A few months ago I pointed to an important piece in Foreign Affairs by Micah Zenko and Michael A. Cohen who argued that despite the constant fear-mongering and threat inflation in America, we are actually very secure and face very few, very minor external threats. I especially liked their explanation of why this threat inflation comes about. I called it the public choice of U.S. warfare:
Warnings about a dangerous world also benefit powerful bureaucratic interests. The specter of looming dangers sustains and justifies the massive budgets of the military and the intelligence agencies, along with the national security infrastructure that exists outside government — defense contractors, lobbying groups, think tanks, and academic departments.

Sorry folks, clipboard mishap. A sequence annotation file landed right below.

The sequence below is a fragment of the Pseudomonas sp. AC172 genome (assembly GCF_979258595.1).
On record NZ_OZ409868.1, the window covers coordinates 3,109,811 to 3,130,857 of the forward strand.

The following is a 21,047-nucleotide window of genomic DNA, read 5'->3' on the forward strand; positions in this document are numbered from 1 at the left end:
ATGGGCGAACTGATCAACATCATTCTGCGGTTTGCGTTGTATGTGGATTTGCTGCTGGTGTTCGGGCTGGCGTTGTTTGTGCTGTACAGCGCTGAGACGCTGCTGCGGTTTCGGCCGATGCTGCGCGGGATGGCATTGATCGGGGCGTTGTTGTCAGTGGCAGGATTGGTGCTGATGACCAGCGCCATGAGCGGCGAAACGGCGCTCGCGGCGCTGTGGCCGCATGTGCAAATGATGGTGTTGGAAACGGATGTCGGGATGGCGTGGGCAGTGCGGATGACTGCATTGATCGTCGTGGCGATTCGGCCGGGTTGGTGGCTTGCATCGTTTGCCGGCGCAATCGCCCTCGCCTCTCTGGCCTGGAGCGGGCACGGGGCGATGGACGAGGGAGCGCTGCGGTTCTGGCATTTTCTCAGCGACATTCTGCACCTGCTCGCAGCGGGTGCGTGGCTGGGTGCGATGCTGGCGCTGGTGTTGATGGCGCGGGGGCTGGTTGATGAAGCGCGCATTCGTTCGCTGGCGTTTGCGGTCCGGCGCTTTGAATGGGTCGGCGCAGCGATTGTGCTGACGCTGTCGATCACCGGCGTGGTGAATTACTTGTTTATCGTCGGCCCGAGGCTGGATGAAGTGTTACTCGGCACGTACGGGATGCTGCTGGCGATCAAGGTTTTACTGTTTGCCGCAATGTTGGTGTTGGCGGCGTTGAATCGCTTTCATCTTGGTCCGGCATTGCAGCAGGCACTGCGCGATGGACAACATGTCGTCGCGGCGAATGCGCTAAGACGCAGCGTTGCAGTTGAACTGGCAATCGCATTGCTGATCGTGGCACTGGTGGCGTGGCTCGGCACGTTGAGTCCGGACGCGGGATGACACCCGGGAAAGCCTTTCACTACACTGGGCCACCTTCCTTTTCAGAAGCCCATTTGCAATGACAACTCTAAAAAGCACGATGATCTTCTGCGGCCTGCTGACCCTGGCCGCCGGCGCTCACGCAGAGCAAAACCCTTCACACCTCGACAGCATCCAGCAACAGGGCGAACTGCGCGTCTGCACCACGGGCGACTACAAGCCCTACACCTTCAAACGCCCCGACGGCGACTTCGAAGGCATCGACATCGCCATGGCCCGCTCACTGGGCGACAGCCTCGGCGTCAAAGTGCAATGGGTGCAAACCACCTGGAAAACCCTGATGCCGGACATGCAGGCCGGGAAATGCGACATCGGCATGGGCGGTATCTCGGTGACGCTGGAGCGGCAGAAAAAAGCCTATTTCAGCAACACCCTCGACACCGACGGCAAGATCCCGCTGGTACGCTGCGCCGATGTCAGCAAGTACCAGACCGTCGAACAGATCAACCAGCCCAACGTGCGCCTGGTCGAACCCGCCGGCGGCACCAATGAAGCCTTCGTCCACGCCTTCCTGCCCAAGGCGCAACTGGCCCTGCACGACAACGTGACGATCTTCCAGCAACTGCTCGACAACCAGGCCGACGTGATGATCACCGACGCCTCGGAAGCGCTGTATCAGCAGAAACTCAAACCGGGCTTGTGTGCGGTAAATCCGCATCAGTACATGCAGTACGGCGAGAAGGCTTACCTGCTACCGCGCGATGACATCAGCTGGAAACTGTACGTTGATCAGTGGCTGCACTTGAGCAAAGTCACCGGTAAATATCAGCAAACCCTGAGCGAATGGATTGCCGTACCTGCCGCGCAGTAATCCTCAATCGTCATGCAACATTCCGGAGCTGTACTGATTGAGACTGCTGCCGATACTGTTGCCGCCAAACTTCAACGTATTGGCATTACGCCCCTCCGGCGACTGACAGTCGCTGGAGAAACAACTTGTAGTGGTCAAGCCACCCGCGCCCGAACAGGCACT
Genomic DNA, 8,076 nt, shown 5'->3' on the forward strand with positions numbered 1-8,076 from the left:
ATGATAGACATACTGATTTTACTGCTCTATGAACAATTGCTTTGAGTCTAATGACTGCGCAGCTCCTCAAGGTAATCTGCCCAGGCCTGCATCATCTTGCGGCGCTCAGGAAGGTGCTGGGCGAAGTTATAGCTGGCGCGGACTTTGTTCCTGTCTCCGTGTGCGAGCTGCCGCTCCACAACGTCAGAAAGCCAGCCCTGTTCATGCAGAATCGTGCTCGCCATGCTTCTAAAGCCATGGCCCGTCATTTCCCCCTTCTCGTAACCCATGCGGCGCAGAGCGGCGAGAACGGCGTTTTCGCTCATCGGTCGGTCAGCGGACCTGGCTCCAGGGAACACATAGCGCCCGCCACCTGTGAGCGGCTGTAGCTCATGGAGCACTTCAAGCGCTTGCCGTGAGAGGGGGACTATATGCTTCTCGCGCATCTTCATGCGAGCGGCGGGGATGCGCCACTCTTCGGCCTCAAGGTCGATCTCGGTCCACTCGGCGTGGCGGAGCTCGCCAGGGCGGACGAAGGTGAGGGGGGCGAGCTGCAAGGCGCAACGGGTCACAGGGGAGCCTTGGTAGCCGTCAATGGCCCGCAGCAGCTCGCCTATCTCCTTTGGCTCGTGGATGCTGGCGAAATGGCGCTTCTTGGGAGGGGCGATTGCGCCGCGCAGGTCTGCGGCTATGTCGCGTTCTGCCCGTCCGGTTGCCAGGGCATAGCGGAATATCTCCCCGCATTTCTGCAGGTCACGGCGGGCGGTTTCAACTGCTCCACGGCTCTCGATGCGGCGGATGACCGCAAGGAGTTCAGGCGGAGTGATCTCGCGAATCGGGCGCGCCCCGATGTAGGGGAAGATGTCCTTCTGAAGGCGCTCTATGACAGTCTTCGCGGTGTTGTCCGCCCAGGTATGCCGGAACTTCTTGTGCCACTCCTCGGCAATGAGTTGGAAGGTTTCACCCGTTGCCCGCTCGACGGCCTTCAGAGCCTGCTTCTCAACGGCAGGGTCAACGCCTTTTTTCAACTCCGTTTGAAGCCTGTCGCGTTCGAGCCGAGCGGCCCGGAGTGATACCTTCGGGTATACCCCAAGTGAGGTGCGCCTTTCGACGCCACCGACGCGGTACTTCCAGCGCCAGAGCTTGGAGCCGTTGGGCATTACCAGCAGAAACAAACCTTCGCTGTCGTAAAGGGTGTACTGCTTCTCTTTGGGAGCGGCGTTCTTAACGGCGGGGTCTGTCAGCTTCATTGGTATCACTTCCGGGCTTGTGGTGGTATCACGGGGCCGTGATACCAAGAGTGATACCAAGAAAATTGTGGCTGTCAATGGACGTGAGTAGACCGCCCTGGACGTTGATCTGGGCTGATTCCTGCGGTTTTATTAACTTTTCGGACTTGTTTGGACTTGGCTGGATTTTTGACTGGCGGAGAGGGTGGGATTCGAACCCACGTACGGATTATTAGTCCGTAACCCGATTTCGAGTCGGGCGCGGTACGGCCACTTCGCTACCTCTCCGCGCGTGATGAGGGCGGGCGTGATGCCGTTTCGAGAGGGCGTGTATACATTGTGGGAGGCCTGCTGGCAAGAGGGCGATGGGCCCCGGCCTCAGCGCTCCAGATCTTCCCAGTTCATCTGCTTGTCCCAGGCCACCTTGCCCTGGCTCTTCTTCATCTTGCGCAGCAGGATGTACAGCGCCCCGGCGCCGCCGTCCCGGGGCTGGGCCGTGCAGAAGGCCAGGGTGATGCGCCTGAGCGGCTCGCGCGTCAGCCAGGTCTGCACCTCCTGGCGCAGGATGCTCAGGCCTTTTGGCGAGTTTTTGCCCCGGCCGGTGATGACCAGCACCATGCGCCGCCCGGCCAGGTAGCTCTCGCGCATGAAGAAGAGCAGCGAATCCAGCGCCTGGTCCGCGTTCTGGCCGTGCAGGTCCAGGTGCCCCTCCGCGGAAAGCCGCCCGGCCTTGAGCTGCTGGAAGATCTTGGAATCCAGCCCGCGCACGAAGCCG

See Zenko interviewed on these ideas further:
As Less Antman said recently, “Drowning people in fear is the key to power.”